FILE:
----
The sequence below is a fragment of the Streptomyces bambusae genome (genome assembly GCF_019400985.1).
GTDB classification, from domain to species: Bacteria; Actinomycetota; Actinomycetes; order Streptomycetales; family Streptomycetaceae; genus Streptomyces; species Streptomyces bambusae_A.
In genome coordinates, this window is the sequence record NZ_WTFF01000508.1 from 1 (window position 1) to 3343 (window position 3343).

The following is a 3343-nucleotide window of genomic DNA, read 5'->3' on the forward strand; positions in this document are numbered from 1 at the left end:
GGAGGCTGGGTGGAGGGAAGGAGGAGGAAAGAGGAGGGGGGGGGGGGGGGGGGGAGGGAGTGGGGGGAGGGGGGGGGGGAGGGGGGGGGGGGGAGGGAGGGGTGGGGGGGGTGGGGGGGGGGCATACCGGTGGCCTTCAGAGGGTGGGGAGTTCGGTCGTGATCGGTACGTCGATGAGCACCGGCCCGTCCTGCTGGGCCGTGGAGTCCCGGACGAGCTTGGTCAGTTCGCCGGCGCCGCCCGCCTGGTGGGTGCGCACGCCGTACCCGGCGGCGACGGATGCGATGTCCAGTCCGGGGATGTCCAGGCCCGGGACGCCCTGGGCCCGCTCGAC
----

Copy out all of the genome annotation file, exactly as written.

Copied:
The sequence below is a fragment of the Streptomyces bambusae genome (genome assembly GCF_019400985.1).
GTDB classification, from domain to species: Bacteria; Actinomycetota; Actinomycetes; order Streptomycetales; family Streptomycetaceae; genus Streptomyces; species Streptomyces bambusae_A.
In genome coordinates, this window is the sequence record NZ_WTFF01000508.1 from 1 (window position 1) to 3343 (window position 3343).

The following is a 3343-nucleotide window of genomic DNA, read 5'->3' on the forward strand; positions in this document are numbered from 1 at the left end:
GGAGGCTGGGTGGAGGGAAGGAGGAGGAAAGAGGAGGGGGGGGGGGGGGGGGGGAGGGAGTGGGGGGAGGGGGGGGGGGAGGGGGGGGGGGGGAGGGAGGGGTGGGGGGGGTGGGGGGGGGGCATACCGGTGGCCTTCAGAGGGTGGGGAGTTCGGTCGTGATCGGTACGTCGATGAGCACCGGCCCGTCCTGCTGGGCCGTGGAGTCCCGGACGAGCTTGGTCAGTTCGCCGGCGCCGCCCGCCTGGTGGGTGCGCACGCCGTACCCGGCGGCGACGGATGCGATGTCCAGTCCGGGGATGTCCAGGCCCGGGACGCCCTGGGCCCGCTCGAC